Thursday, December 22, 2011

The Santa Claus Problem and Theoretical Children



While it's taking longer than expected for us to successfully produce/acquire children, we've at least had a chance to come to some kind of agreement on some of those pesky differences of opinion which usually present themselves while attempting to combine two different parenting styles.  One of those is the Santa Claus Problem.
When I was growing up, we were thoroughly convinced Santa was real.  And for those of little faith, there were always the vanishing cookies and the sooty boot prints for proof.  The new trend I'm noticing, especially among the more committed Catholic circles, is the attempt to downplay, replace, or simply do away with Santa.
Admittedly, today's Santa bears little resemblance to a fourth century bishop.  But there was a kind of comfortable universality in the general acceptance of his existence by all our childhood friends.  When we were older and observed all the backward bending that young Catholic parents were doing to avoid Santa, we began to wonder what would happen when the children began comparing notes and wondering why one got presents from the Magi while another house was visited by the Infant Jesus.  A simple division of labor would probably be the easiest explanation, but it still seemed very confusing. 
Some people we know are determined to ignore Santa altogether, which seems like an excessively rational and party-pooperish thing to do to your kids.  They won't question it until they see all the neat stuff their friends acquired over the holidays, and unless you're successfully raising young saints, the only conclusion they'll reach is that mom and dad are no fun.  It also won't make you terribly popular in the neighborhood when your child goes about disabusing all the other children of their faith in Santa.  
Recognizing the excessive commerciality of Santa Claus, and yet not wanting to do away with him entirely, we reached the St. Nicholas Compromise.  The longer we talked about it, the more elaborate it became.  The series of holidays associated with the Christmas season seem taylor made for it.
1.  December 6, St. Nicholas' Day.  We like to think of it as a kind of progress report day.  If the children have been good, they receive the semi-traditional assortment of edibles in their stockings.  Problem children will receive a stick, or something similarly barren and uninteresting, as a warning to shape up before Christmas.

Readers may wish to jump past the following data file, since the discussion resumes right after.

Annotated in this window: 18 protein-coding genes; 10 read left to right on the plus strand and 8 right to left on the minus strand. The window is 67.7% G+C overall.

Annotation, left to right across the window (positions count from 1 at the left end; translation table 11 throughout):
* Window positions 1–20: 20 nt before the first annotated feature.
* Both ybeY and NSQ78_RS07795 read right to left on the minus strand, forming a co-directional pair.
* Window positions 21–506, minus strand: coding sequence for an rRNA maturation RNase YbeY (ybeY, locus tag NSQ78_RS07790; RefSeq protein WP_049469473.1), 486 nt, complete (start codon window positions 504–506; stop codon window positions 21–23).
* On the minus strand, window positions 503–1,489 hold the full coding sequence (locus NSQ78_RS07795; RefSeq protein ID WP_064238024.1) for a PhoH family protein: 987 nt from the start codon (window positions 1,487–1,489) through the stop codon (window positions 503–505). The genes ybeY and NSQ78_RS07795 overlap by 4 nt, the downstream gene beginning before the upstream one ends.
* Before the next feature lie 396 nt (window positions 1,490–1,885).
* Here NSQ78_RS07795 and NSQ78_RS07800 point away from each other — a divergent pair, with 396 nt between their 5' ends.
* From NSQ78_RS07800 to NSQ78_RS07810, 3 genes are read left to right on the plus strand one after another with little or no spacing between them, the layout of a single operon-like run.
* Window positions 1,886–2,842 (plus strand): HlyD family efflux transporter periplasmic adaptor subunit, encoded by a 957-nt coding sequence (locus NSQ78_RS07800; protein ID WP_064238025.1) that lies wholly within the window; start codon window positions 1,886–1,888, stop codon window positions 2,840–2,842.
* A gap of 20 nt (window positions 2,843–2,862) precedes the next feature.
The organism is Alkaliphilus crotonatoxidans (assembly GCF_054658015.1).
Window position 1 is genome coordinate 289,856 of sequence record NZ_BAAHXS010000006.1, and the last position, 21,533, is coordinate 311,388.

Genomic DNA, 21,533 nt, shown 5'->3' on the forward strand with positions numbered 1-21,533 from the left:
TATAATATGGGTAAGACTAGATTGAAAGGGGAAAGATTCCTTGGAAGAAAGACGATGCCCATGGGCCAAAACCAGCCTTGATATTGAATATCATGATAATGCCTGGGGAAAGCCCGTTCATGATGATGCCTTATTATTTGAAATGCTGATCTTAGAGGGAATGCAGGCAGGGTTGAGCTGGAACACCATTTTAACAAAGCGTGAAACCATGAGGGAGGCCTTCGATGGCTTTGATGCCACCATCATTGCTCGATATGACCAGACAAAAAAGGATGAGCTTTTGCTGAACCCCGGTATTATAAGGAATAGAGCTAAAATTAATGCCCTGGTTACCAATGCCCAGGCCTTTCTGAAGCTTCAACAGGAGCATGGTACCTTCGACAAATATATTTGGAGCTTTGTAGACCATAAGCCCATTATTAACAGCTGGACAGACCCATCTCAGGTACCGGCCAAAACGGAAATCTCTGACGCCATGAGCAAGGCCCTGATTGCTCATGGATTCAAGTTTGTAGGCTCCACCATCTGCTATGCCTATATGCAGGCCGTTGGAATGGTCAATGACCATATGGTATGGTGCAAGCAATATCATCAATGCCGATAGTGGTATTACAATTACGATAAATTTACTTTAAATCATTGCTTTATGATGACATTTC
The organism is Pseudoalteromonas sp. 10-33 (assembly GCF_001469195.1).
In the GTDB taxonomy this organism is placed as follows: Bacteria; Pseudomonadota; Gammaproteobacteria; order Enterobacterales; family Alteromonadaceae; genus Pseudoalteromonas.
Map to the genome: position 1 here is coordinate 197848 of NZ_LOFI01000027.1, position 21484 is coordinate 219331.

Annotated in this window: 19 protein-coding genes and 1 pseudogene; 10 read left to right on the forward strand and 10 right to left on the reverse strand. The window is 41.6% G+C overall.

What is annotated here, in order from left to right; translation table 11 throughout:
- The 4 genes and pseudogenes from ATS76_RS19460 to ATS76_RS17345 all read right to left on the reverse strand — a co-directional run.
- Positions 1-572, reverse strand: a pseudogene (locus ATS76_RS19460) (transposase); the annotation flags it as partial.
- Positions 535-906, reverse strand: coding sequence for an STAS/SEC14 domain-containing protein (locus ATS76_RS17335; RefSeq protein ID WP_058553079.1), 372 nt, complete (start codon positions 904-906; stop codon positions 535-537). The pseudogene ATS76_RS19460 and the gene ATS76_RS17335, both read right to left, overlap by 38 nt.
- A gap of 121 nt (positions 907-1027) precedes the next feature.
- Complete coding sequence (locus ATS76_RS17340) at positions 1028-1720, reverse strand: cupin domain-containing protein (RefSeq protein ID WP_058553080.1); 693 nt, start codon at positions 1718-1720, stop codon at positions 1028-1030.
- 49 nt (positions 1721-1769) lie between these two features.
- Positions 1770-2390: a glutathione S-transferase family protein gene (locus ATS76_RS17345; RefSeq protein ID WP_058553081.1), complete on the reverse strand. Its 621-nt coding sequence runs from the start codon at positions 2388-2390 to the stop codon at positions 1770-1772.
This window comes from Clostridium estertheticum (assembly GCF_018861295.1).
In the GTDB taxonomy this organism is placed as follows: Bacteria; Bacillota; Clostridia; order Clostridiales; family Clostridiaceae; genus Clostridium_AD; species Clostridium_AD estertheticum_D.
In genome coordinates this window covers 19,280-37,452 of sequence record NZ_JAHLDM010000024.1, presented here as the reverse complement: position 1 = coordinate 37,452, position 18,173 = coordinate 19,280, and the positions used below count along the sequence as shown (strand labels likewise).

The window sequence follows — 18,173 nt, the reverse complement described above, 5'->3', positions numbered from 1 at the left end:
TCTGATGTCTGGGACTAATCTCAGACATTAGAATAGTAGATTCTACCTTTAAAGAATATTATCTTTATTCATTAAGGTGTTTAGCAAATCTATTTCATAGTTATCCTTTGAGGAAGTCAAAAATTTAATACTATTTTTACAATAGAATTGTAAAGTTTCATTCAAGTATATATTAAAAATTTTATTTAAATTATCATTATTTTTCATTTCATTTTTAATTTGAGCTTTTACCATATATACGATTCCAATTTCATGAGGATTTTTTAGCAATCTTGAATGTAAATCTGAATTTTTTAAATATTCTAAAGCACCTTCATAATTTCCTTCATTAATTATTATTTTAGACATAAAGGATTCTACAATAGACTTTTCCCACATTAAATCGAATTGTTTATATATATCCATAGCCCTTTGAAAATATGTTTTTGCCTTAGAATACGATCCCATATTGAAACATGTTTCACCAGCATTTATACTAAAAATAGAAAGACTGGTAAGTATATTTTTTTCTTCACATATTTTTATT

2.  December 7-24.  Just to establish the fact that St. Nicholas (or his agents) is watching, the children will receive occasional notes in their stockings, either to praise exemplary behavior or to address continuing problems.  I can let my artistic side run a little wild with this.  Misbehave in church, and St. Nicholas WILL be sending you a nastygram.
3.  December 25, Christmas.  Good children will receive their gifts as scheduled (perhaps sent by St. Nicholas, rather than brought in person).  Naughty children, who persist in calling our bluff, will receive nothing, but will be offered a chance to redeem themselves by Epiphany.  
4.  January 6, Epiphany.  Reformed children will be given their belated Christmas presents, and those who have been good all along will probably receive something tasty and sugary. 
This seems to save all the good stuff while doing away with all the nonsense about reindeer and the north pole.  Maybe I'll draw up a fancy certificate naming us, the parents, St. Nicholas' specially assigned agents for this family, just in case the kids demand to see our credentials.  I'll have to work on my St. Nicholas signature.

1 comment:

  1. That sounds like a great plan. I especially like the notes! I know Tolkien did that for his kids. :D

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